"When a seminarian comes from another country," recounts Father Zabala, "[vocation director] Msgr. John Ecker accompanies him to go shopping for some decent clothes to be used in the seminary. ... Msgr. Ecker constantly invites kids, high school students, and young adults to consider the priesthood." Bishop Zipfel remarks,
We have an attractive (physically and spiritually) young priest who is assigned full time to our vocation work. His plan for the last year is to visit each parish and mission and to preside at all the Sunday Masses and speak about vocations to the priesthood. He has completed about 65 percent of the parishes.
The Dioceses of Yakima and Spokane are particularly successful in attracting Hispanic vocations; nearly half of their seminarians were born in Mexico. Officials of other vocation-rich dioceses say that the vast majority of their seminarians are homegrown. All of Rapid City’s seminarians come from the local area; only one Bismarck seminarian, three Pensacola-Tallahassee seminarians, three Tulsa seminarians, and three or four Cheyenne seminarians come from other dioceses or countries.

Surprisingly, three of the 12 most vocation-rich dioceses do not have the typical full-time priest vocation director that most dioceses employ. Yakima’s Msgr. Ecker is also vicar general and rector of the cathedral; Steubenville’s vocation director is also vicar general, moderator of the curia, finance officer, annual financial campaign director, judicial vicar, and pastor of two parishes. Tulsa’s Rziha is a married layman.

Fidelity to the magisterium and traditional spirituality are strikingly manifest in several vocation-rich dioceses. Bishop Bruskewitz observes that "the orthodoxy, conservatism, and enthusiasm of the clergy, both young and old, bear witness to the splendor of the Catholic priesthood in southern Nebraska. The cheerful conformity of the priests to the magisterial teachings of the Church, to liturgical correctness, and to traditional Church discipline also plays an important part in the diocesan vocation picture." The web site maintained by the Savannah vocation office seeks prospective seminarians who "believe in the truths taught by the Catholic Church," "sometimes attend daily Mass or make visits to the Blessed Sacrament," and "frequently make use of the Sacrament of Confession." (Prospective Savannah seminarians are also expected to "have a normal sexual attraction for adult females.") The Pensacola-Tallahassee vocation director, Msgr. C. Slade Crawford emphasizes, among other factors, "fidelity to the magisterium… and the Catholic classics in faith, spirituality, and prayer; a serious and disciplined dedication to the practice of prayer; true devotion to the Blessed Virgin and the Eucharistic Lord; clarity considering the truth of human sexuality; [and] formation in the virtues of chastity, modesty, and the celibate way of life."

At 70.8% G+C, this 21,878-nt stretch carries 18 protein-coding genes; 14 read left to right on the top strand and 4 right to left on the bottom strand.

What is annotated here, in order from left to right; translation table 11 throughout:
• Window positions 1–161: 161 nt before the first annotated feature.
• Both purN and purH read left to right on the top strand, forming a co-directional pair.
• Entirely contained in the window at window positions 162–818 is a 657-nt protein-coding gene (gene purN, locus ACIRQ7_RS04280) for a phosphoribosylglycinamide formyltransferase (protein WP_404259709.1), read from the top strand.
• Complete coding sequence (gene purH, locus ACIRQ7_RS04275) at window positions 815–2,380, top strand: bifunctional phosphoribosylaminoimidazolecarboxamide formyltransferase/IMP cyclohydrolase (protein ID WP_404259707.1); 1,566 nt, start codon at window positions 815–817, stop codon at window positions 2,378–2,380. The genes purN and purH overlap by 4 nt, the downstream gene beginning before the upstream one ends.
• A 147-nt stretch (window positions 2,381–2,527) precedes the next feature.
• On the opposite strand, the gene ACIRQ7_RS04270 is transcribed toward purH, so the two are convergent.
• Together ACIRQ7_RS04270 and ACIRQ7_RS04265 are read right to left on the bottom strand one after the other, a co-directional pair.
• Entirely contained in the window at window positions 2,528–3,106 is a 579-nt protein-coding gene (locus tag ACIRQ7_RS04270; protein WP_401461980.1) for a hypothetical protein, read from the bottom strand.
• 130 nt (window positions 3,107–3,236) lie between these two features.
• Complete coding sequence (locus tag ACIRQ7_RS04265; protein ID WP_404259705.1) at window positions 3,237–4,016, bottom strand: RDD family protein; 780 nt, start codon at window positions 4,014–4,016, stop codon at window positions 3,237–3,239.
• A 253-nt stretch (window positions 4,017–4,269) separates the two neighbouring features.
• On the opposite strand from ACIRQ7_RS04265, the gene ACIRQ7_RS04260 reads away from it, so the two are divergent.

At the same time, vocation-rich dioceses may be led by bishops who have not taken "conservative" positions on controversial ecclesial issues. Bishop Skylstad of Spokane, now president of the United States Conference of Catholic Bishops, opposed denying Holy Communion to pro-abortion politicians; "I strongly oppose using the Eucharist as a weapon," as he put it. Pensacola-Tallahassee Bishop John Ricard, SSJ, likewise wrote, "It is my position not to encourage or support in any way confrontations in the Communion line before God’s altar with the Sacred Body and Blood of the Lord Jesus. I have a significant concern for the sacred nature of the Holy Eucharist and do not support calling upon ministers of Communion to make judgments about the worthiness of those in the Communion line."

Two weeks before the presidential election, Bishop Joseph Adamec wrote that since both abortion and war entail indiscriminate killing, voting for either candidate would bring "desirable and undesirable consequences" from a pro-life perspective. Bishop Donald Trautman, now chairman of the Bishops’ Committee on the Liturgy, has been the American hierarchy’s most vocal critic of the Congregation for Divine Worship’s 2001 document Liturgiam authenticam. Bishops Adamec and Trautman lead the Dioceses of Altoona-Johnstown (47th) and Erie (53rd), by far the most vocation-rich dioceses in the northeastern US.

Vocation-poor dioceses